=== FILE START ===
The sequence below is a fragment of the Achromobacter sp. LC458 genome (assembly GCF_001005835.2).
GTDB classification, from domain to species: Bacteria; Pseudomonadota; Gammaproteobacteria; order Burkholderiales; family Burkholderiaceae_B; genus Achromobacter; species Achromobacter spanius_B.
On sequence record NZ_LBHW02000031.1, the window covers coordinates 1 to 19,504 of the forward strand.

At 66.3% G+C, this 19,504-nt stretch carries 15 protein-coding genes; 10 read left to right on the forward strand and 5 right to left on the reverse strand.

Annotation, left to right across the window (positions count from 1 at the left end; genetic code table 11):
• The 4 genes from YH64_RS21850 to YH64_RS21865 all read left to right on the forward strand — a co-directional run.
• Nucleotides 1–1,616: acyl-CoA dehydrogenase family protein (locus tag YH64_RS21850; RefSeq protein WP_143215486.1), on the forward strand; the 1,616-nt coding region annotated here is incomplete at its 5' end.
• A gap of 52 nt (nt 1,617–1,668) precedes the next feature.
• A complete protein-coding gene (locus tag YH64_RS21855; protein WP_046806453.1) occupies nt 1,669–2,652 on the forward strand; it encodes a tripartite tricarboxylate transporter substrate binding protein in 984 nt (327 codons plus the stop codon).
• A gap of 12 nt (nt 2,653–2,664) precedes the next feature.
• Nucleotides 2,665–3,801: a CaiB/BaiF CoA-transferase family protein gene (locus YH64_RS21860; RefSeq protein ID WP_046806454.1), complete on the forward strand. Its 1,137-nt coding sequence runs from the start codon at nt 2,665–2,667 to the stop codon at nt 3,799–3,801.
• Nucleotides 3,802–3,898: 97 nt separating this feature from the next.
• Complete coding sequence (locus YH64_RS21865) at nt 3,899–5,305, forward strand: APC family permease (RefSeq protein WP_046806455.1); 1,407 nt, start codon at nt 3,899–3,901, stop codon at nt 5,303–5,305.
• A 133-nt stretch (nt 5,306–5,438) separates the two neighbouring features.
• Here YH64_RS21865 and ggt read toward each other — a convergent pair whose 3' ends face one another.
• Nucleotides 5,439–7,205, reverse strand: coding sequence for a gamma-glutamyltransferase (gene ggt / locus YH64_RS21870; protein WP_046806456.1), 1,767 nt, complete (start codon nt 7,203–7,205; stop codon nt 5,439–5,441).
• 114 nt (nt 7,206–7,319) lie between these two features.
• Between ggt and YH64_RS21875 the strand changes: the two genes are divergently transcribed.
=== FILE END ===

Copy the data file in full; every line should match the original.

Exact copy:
The sequence below is a fragment of the Achromobacter sp. LC458 genome (assembly GCF_001005835.2).
GTDB classification, from domain to species: Bacteria; Pseudomonadota; Gammaproteobacteria; order Burkholderiales; family Burkholderiaceae_B; genus Achromobacter; species Achromobacter spanius_B.
On sequence record NZ_LBHW02000031.1, the window covers coordinates 1 to 19,504 of the forward strand.

At 66.3% G+C, this 19,504-nt stretch carries 15 protein-coding genes; 10 read left to right on the forward strand and 5 right to left on the reverse strand.

Annotation, left to right across the window (positions count from 1 at the left end; genetic code table 11):
• The 4 genes from YH64_RS21850 to YH64_RS21865 all read left to right on the forward strand — a co-directional run.
• Nucleotides 1–1,616: acyl-CoA dehydrogenase family protein (locus tag YH64_RS21850; RefSeq protein WP_143215486.1), on the forward strand; the 1,616-nt coding region annotated here is incomplete at its 5' end.
• A gap of 52 nt (nt 1,617–1,668) precedes the next feature.
• A complete protein-coding gene (locus tag YH64_RS21855; protein WP_046806453.1) occupies nt 1,669–2,652 on the forward strand; it encodes a tripartite tricarboxylate transporter substrate binding protein in 984 nt (327 codons plus the stop codon).
• A gap of 12 nt (nt 2,653–2,664) precedes the next feature.
• Nucleotides 2,665–3,801: a CaiB/BaiF CoA-transferase family protein gene (locus YH64_RS21860; RefSeq protein ID WP_046806454.1), complete on the forward strand. Its 1,137-nt coding sequence runs from the start codon at nt 2,665–2,667 to the stop codon at nt 3,799–3,801.
• Nucleotides 3,802–3,898: 97 nt separating this feature from the next.
• Complete coding sequence (locus YH64_RS21865) at nt 3,899–5,305, forward strand: APC family permease (RefSeq protein WP_046806455.1); 1,407 nt, start codon at nt 3,899–3,901, stop codon at nt 5,303–5,305.
• A 133-nt stretch (nt 5,306–5,438) separates the two neighbouring features.
• Here YH64_RS21865 and ggt read toward each other — a convergent pair whose 3' ends face one another.
• Nucleotides 5,439–7,205, reverse strand: coding sequence for a gamma-glutamyltransferase (gene ggt / locus YH64_RS21870; protein WP_046806456.1), 1,767 nt, complete (start codon nt 7,203–7,205; stop codon nt 5,439–5,441).
• 114 nt (nt 7,206–7,319) lie between these two features.
• Between ggt and YH64_RS21875 the strand changes: the two genes are divergently transcribed.